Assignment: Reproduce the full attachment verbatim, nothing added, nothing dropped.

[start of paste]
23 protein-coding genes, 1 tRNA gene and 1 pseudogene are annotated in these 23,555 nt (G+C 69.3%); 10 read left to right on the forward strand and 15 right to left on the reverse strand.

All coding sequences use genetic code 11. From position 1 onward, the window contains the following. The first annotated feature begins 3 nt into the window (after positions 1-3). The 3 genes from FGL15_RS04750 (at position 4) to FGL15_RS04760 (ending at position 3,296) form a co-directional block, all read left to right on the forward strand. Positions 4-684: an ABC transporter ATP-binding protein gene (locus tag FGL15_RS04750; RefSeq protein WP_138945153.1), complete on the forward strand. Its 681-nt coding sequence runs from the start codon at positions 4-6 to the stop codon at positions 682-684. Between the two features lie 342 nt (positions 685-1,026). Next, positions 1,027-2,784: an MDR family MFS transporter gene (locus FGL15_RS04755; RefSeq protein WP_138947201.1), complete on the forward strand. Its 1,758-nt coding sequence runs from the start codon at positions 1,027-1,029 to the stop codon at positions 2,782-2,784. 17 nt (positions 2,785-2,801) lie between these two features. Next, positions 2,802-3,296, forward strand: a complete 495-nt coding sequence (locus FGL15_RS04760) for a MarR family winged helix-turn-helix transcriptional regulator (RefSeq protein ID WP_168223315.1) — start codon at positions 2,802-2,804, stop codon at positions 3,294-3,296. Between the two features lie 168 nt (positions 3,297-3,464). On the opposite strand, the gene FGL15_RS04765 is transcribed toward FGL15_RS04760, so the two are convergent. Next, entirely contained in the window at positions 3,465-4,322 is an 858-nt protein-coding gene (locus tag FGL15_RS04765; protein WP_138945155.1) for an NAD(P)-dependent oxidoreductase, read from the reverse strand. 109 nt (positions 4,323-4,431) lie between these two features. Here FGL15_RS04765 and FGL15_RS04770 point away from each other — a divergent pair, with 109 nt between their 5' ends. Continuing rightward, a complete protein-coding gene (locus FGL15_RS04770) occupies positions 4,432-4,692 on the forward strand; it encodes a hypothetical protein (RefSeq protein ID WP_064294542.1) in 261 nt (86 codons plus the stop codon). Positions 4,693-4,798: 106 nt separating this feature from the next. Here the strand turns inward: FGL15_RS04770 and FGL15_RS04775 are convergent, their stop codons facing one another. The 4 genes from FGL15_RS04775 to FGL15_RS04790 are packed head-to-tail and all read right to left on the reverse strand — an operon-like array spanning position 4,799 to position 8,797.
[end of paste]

23 protein-coding genes, 1 tRNA gene and 1 pseudogene are annotated in these 23,555 nt (G+C 69.3%); 10 read left to right on the forward strand and 15 right to left on the reverse strand.

All coding sequences use genetic code 11. From position 1 onward, the window contains the following. The first annotated feature begins 3 nt into the window (after positions 1-3). The 3 genes from FGL15_RS04750 (at position 4) to FGL15_RS04760 (ending at position 3,296) form a co-directional block, all read left to right on the forward strand. Positions 4-684: an ABC transporter ATP-binding protein gene (locus tag FGL15_RS04750; RefSeq protein WP_138945153.1), complete on the forward strand. Its 681-nt coding sequence runs from the start codon at positions 4-6 to the stop codon at positions 682-684. Between the two features lie 342 nt (positions 685-1,026). Next, positions 1,027-2,784: an MDR family MFS transporter gene (locus FGL15_RS04755; RefSeq protein WP_138947201.1), complete on the forward strand. Its 1,758-nt coding sequence runs from the start codon at positions 1,027-1,029 to the stop codon at positions 2,782-2,784. 17 nt (positions 2,785-2,801) lie between these two features. Next, positions 2,802-3,296, forward strand: a complete 495-nt coding sequence (locus FGL15_RS04760) for a MarR family winged helix-turn-helix transcriptional regulator (RefSeq protein ID WP_168223315.1) — start codon at positions 2,802-2,804, stop codon at positions 3,294-3,296. Between the two features lie 168 nt (positions 3,297-3,464). On the opposite strand, the gene FGL15_RS04765 is transcribed toward FGL15_RS04760, so the two are convergent. Next, entirely contained in the window at positions 3,465-4,322 is an 858-nt protein-coding gene (locus tag FGL15_RS04765; protein WP_138945155.1) for an NAD(P)-dependent oxidoreductase, read from the reverse strand. 109 nt (positions 4,323-4,431) lie between these two features. Here FGL15_RS04765 and FGL15_RS04770 point away from each other — a divergent pair, with 109 nt between their 5' ends. Continuing rightward, a complete protein-coding gene (locus FGL15_RS04770) occupies positions 4,432-4,692 on the forward strand; it encodes a hypothetical protein (RefSeq protein ID WP_064294542.1) in 261 nt (86 codons plus the stop codon). Positions 4,693-4,798: 106 nt separating this feature from the next. Here the strand turns inward: FGL15_RS04770 and FGL15_RS04775 are convergent, their stop codons facing one another. The 4 genes from FGL15_RS04775 to FGL15_RS04790 are packed head-to-tail and all read right to left on the reverse strand — an operon-like array spanning position 4,799 to position 8,797.